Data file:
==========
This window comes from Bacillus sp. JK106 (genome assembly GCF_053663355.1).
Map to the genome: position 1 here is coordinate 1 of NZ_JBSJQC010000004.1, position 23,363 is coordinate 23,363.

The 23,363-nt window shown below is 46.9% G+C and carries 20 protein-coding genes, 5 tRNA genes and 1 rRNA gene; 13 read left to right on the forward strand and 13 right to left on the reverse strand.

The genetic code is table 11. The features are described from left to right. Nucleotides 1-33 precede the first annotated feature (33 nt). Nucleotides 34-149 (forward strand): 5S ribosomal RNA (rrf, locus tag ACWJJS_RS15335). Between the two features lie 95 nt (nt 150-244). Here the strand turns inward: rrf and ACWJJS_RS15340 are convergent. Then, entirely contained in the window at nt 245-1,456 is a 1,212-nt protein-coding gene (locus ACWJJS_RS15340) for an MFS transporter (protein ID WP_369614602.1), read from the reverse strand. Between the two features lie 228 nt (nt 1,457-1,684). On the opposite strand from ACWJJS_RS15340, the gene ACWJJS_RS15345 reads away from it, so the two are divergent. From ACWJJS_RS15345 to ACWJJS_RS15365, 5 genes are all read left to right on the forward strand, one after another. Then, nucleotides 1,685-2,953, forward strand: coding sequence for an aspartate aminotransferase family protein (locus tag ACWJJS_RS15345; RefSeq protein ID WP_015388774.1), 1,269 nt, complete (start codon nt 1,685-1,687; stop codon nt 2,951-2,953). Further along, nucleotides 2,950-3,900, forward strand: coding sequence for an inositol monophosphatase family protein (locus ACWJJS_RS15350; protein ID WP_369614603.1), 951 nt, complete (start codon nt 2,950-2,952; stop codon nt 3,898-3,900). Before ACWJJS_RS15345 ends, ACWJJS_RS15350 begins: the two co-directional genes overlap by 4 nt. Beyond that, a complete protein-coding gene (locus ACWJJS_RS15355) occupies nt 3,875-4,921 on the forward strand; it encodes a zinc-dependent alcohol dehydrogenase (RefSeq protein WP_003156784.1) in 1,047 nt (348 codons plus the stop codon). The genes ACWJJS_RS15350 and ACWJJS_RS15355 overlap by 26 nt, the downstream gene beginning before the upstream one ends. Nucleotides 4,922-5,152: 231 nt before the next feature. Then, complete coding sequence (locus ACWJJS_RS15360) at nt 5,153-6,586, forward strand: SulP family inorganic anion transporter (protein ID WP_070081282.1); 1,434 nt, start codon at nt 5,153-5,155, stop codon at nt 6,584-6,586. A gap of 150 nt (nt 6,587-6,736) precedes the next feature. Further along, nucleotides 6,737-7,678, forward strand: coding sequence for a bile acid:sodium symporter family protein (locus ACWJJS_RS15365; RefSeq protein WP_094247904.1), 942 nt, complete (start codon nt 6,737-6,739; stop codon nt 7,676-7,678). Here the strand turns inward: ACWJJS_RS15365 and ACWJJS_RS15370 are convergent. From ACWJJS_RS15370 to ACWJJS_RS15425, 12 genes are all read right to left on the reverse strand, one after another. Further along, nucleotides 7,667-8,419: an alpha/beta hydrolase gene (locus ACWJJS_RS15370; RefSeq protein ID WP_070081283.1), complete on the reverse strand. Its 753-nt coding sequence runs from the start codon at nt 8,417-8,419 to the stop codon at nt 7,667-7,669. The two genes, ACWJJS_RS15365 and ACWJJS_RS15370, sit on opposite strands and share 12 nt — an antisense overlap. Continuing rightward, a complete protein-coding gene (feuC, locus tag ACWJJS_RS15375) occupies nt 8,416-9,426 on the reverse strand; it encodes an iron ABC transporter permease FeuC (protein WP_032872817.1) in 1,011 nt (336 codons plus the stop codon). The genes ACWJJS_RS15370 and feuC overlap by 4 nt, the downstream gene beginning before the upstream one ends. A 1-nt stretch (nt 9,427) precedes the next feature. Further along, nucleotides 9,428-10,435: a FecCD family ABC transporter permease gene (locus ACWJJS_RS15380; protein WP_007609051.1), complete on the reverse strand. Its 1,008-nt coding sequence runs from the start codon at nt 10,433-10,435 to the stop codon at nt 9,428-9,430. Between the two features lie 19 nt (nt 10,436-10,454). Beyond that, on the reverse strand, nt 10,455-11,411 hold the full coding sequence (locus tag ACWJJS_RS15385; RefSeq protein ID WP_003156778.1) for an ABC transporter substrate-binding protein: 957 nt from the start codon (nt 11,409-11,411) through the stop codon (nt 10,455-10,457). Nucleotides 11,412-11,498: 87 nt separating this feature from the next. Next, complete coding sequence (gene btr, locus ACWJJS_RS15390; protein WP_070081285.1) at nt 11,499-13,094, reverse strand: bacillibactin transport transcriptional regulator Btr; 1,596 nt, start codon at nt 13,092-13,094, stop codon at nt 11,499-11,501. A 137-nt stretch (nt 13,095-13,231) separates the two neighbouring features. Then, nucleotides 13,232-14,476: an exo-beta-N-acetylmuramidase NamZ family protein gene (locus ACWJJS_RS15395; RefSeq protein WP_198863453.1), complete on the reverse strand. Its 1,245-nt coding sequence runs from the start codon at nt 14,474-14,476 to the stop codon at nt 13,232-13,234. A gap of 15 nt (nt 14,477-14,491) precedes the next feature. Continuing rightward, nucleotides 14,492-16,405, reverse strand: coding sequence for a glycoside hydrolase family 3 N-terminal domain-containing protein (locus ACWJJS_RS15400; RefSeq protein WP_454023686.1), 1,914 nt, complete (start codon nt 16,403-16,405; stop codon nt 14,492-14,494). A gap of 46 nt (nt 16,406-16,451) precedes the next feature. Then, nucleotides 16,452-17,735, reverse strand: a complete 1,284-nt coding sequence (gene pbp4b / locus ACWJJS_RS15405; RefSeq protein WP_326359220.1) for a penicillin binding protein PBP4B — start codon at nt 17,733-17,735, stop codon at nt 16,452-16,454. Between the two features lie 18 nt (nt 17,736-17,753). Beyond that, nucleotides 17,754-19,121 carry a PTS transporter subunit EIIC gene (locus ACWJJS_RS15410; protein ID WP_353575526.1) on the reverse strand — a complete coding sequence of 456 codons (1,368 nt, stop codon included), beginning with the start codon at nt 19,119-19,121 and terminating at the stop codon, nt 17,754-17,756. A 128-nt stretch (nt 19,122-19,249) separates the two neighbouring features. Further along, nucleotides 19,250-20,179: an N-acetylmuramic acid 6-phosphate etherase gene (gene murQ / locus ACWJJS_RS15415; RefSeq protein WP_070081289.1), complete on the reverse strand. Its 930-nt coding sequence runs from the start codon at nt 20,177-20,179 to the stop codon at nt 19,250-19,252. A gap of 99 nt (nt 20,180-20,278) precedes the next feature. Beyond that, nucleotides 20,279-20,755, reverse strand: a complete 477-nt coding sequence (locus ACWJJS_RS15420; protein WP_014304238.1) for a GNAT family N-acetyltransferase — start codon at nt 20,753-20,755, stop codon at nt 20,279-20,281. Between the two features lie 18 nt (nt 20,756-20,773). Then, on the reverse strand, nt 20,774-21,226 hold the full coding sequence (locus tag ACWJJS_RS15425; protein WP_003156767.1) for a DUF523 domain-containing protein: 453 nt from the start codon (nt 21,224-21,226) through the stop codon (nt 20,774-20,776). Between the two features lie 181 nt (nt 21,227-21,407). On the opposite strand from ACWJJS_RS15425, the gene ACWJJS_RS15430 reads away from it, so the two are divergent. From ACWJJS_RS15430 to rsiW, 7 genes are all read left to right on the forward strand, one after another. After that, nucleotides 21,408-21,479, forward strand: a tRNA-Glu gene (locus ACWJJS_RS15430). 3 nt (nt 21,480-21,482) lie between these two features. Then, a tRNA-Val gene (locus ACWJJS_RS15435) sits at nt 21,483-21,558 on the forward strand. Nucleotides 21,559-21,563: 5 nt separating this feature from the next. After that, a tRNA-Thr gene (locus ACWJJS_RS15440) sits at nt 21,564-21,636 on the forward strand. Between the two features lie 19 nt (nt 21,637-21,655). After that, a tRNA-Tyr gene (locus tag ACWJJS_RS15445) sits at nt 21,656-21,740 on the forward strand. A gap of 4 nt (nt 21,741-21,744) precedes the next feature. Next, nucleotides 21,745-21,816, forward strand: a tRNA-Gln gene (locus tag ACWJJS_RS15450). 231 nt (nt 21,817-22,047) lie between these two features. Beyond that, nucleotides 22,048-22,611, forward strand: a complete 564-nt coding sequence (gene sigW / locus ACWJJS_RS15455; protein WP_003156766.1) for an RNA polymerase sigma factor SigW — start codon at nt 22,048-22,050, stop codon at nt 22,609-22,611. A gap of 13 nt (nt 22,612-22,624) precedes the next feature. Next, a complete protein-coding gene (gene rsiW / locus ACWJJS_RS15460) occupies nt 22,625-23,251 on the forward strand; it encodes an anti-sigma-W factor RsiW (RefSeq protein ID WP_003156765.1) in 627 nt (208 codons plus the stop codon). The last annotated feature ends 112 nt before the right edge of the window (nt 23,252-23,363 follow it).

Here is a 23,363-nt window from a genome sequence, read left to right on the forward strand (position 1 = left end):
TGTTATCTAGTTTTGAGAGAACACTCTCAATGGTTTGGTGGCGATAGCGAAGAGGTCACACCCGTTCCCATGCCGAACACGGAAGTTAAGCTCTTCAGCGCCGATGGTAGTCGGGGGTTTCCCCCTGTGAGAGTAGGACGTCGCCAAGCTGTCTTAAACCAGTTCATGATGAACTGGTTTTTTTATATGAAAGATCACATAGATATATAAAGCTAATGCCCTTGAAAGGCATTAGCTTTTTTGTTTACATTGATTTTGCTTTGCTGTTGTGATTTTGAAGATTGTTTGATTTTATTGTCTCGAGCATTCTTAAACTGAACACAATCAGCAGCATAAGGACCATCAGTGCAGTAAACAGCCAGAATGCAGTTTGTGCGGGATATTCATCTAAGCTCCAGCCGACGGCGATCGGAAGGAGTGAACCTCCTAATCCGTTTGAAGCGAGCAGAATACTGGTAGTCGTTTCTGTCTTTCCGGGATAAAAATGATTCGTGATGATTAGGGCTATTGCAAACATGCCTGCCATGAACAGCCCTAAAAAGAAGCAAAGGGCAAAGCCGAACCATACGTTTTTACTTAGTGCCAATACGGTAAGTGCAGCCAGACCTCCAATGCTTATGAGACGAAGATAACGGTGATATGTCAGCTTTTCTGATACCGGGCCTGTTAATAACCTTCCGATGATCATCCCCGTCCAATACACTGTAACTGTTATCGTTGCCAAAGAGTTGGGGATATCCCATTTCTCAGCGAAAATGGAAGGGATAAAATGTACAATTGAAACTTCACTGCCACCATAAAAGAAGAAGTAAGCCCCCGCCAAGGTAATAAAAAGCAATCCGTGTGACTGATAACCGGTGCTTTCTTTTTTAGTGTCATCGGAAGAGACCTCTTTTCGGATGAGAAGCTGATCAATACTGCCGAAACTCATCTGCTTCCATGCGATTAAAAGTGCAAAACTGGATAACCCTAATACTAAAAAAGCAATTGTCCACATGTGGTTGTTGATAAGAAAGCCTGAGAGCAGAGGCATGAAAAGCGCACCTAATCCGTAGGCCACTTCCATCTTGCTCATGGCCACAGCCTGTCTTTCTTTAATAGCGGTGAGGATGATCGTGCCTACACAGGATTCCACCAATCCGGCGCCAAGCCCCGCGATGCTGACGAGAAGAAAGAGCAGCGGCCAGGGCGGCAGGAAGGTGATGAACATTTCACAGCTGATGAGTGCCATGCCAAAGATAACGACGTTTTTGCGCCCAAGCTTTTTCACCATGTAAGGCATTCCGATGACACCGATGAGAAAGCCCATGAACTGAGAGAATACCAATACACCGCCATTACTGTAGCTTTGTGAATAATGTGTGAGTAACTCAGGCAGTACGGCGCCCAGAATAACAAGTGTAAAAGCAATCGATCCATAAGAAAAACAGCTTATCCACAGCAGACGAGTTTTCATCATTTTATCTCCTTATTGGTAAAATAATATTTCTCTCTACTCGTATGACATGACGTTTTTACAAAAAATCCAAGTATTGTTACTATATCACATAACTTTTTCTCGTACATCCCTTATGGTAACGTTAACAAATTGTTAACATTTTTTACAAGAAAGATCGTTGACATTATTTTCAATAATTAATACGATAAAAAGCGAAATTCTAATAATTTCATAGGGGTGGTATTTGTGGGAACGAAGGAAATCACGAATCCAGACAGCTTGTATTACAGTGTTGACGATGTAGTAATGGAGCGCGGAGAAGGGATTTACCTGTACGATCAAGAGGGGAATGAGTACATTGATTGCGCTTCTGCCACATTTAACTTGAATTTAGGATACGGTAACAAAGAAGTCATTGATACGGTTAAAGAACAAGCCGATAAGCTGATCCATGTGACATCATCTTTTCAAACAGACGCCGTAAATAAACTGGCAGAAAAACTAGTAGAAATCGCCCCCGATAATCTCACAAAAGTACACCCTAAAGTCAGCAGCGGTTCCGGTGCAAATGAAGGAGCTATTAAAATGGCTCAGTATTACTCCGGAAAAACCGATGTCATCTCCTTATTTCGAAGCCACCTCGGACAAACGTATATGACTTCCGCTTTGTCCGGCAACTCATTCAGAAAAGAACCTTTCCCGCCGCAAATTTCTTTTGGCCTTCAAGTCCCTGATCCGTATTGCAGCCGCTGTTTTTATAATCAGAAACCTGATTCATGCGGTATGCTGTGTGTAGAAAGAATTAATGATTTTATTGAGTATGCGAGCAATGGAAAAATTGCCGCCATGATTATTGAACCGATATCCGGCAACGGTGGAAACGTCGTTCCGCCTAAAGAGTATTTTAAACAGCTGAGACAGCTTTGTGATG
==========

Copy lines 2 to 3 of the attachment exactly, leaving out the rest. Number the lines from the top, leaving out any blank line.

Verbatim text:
Map to the genome: position 1 here is coordinate 1 of NZ_JBSJQC010000004.1, position 23,363 is coordinate 23,363.

The 23,363-nt window shown below is 46.9% G+C and carries 20 protein-coding genes, 5 tRNA genes and 1 rRNA gene; 13 read left to right on the forward strand and 13 right to left on the reverse strand.